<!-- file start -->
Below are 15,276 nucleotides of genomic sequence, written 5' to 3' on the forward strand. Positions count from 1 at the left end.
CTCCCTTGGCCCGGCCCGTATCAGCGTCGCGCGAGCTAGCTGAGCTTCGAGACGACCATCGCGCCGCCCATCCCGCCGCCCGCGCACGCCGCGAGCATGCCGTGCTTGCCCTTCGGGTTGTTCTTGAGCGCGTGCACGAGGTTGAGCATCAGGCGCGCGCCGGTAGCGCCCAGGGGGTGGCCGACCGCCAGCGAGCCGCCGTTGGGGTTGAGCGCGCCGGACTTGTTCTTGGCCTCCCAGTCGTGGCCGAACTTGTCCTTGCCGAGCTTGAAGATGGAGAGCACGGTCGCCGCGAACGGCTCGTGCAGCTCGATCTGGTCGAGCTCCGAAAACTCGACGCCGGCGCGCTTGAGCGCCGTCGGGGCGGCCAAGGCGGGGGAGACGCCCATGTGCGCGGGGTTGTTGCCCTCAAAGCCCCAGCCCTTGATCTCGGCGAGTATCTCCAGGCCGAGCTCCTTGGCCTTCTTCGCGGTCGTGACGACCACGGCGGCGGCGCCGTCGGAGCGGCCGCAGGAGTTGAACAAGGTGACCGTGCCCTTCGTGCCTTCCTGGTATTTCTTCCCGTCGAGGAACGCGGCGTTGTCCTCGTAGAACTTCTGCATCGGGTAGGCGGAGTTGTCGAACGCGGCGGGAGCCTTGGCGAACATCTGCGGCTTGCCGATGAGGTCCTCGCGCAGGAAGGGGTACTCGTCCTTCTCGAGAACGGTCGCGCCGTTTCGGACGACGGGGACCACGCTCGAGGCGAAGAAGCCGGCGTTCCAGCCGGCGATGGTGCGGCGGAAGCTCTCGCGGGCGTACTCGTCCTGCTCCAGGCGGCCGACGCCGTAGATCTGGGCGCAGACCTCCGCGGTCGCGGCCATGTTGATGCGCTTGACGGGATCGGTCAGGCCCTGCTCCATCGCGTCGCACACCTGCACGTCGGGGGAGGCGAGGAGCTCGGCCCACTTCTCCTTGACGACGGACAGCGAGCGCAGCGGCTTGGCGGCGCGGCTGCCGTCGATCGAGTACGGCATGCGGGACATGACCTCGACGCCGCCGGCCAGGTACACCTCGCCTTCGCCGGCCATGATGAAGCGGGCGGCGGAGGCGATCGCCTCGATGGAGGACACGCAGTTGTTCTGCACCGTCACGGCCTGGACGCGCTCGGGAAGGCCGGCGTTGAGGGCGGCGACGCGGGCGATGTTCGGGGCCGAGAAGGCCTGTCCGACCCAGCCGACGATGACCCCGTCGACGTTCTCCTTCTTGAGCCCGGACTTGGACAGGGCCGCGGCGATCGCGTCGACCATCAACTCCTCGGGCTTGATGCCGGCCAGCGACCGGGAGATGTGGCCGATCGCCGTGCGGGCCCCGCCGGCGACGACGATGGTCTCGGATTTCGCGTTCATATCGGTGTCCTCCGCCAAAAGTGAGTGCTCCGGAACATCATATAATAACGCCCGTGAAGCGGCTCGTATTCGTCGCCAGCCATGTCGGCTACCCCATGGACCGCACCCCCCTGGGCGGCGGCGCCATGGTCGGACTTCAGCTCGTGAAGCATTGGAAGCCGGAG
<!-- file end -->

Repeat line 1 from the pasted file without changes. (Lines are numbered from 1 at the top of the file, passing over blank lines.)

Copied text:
Below are 15,276 nucleotides of genomic sequence, written 5' to 3' on the forward strand. Positions count from 1 at the left end.